Between 1941 and 1945 British warships escorted 78 convoys carrying thousands of aircraft, anti-aircraft guns, trucks and tanks, fuel, food, tools and other vital supplies through the Barents Sea to the Russian ports of Murmansk and Archangel in a voyage Winston Churchill described as ‘the worst journey in the world.’
The Foreign Office has blocked plans by the Russian government to honour Arctic Convoy veterans with a medal for valour.
The convoys kept Russia supplied to keep fighting the Nazis on Germany’s eastern front, and have been credited with ensuring Hitler did not triumph.
But while the Ushakov medal has been handed to veterans from Australia, Canada and the United States for their role in the convoys, the British government is refusing to allow it to be given to British veterans.
Apparently “rules are rules”
Under UK law, citizens are allowed to receive foreign medals and awards only if the British government gives them permission, and only if the award relates to the recipient’s activities within past five years.
A spokesman for the Foreign Office said: ‘The rules on the acceptance of foreign awards state that for permission to be given for an award to be accepted, there has to have been specific service to the country concerned and that service should have taken place within the previous five years.
‘Additionally, permission cannot be granted if they have received, or are expected to receive, a UK award for the same services.
‘All British Veterans of the Convoys were eligible for the World War Two Atlantic Star. Additionally, a lapel badge (the Arctic Emblem) was introduced in 2006 and some 10,000 have been issued.’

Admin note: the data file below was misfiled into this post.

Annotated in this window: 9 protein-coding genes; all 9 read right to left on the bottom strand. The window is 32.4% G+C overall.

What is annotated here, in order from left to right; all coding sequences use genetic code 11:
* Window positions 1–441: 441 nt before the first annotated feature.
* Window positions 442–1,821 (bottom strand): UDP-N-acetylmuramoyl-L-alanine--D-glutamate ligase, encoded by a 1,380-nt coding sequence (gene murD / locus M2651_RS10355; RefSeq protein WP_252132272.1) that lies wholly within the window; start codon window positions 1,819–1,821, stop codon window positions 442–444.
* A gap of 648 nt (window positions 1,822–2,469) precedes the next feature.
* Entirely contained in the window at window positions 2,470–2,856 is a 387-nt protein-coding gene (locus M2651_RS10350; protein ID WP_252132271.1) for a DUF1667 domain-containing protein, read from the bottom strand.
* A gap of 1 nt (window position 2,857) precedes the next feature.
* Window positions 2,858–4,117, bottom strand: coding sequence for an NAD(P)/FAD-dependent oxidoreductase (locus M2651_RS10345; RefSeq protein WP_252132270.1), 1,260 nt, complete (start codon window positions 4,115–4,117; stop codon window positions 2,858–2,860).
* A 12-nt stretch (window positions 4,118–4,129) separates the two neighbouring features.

This unbelievable, bureaucracy gone mad and it is a slap in the face for the veterans.
It is time that the faceless civil servants in Whitehall woke up and its time that our government stopped dithering with regard to recognising the exploits of our servicemen.
How can there ever be a time limit on recognising the sacrifices our servicemen make.
For once I am in complete agreement with Mike Hancock. He said
‘It is absolutely ridiculous and shameless. This country can’t even give them the medal but we can stop them from getting a medal from the people they went to help. It’s an absolute disgrace on his (Hague’s) part and it’s a slur on this country.
It seems that our government can waive this rule when it suits them which makes this decision much more of a slap in the face for the arctic veterans.
Veterans of a conflict in Malaysia in the 1960s were allowed to wear the Pingat Jasa Malaysia Medal, given to them by the Malaysian government in recognition of their service.
Not only was that conflict 50 years ago, but the veterans of it had also previously been given a medal from the British government.
A spokesman for the Foreign and Commonwealth Office accepted the rules had been waived once, but said that it had to treat all World War Two veterans the same or else be faced with thousands of medal requests.
Seems all the civil servants are worried about is a sudden increase in their workload.
It is time to get a sense of perspective and give these folks the medal they deserve.